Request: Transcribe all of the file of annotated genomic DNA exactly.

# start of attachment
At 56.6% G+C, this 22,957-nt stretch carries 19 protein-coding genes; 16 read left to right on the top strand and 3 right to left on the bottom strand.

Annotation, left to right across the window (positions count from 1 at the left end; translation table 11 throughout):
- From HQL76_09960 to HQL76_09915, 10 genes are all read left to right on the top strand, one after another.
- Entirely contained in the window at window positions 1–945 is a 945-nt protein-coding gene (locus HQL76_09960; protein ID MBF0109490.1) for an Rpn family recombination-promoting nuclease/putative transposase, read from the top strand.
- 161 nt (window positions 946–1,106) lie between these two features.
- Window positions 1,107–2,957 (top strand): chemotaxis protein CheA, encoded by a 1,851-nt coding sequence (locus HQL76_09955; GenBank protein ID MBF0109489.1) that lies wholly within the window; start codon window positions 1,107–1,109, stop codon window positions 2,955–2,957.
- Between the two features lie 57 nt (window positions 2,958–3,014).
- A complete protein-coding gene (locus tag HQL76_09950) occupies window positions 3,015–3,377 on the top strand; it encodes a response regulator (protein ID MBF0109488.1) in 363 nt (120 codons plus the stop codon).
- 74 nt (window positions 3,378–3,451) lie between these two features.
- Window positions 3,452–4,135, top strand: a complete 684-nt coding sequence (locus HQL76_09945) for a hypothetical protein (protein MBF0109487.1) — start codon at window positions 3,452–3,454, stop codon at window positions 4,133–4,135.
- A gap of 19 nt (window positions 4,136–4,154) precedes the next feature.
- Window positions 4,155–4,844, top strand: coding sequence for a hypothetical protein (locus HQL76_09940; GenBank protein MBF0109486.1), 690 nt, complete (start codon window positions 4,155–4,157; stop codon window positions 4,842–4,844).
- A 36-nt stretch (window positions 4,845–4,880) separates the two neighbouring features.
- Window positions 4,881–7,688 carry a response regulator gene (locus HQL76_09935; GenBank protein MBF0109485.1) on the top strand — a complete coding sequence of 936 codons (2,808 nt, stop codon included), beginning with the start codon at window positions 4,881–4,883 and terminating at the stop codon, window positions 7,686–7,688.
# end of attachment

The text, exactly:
At 56.6% G+C, this 22,957-nt stretch carries 19 protein-coding genes; 16 read left to right on the top strand and 3 right to left on the bottom strand.

Annotation, left to right across the window (positions count from 1 at the left end; translation table 11 throughout):
- From HQL76_09960 to HQL76_09915, 10 genes are all read left to right on the top strand, one after another.
- Entirely contained in the window at window positions 1–945 is a 945-nt protein-coding gene (locus HQL76_09960; protein ID MBF0109490.1) for an Rpn family recombination-promoting nuclease/putative transposase, read from the top strand.
- 161 nt (window positions 946–1,106) lie between these two features.
- Window positions 1,107–2,957 (top strand): chemotaxis protein CheA, encoded by a 1,851-nt coding sequence (locus HQL76_09955; GenBank protein ID MBF0109489.1) that lies wholly within the window; start codon window positions 1,107–1,109, stop codon window positions 2,955–2,957.
- Between the two features lie 57 nt (window positions 2,958–3,014).
- A complete protein-coding gene (locus tag HQL76_09950) occupies window positions 3,015–3,377 on the top strand; it encodes a response regulator (protein ID MBF0109488.1) in 363 nt (120 codons plus the stop codon).
- 74 nt (window positions 3,378–3,451) lie between these two features.
- Window positions 3,452–4,135, top strand: a complete 684-nt coding sequence (locus HQL76_09945) for a hypothetical protein (protein MBF0109487.1) — start codon at window positions 3,452–3,454, stop codon at window positions 4,133–4,135.
- A gap of 19 nt (window positions 4,136–4,154) precedes the next feature.
- Window positions 4,155–4,844, top strand: coding sequence for a hypothetical protein (locus HQL76_09940; GenBank protein MBF0109486.1), 690 nt, complete (start codon window positions 4,155–4,157; stop codon window positions 4,842–4,844).
- A 36-nt stretch (window positions 4,845–4,880) separates the two neighbouring features.
- Window positions 4,881–7,688 carry a response regulator gene (locus HQL76_09935; GenBank protein MBF0109485.1) on the top strand — a complete coding sequence of 936 codons (2,808 nt, stop codon included), beginning with the start codon at window positions 4,881–4,883 and terminating at the stop codon, window positions 7,686–7,688.